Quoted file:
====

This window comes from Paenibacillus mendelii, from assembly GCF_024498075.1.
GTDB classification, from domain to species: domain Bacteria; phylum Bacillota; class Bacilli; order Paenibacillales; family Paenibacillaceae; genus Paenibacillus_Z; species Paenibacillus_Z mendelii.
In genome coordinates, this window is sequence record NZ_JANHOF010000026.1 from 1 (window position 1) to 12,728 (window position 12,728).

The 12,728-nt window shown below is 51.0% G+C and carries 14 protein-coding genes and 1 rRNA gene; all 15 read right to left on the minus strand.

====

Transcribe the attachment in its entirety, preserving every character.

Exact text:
This window comes from Paenibacillus mendelii, from assembly GCF_024498075.1.
GTDB classification, from domain to species: domain Bacteria; phylum Bacillota; class Bacilli; order Paenibacillales; family Paenibacillaceae; genus Paenibacillus_Z; species Paenibacillus_Z mendelii.
In genome coordinates, this window is sequence record NZ_JANHOF010000026.1 from 1 (window position 1) to 12,728 (window position 12,728).

The 12,728-nt window shown below is 51.0% G+C and carries 14 protein-coding genes and 1 rRNA gene; all 15 read right to left on the minus strand.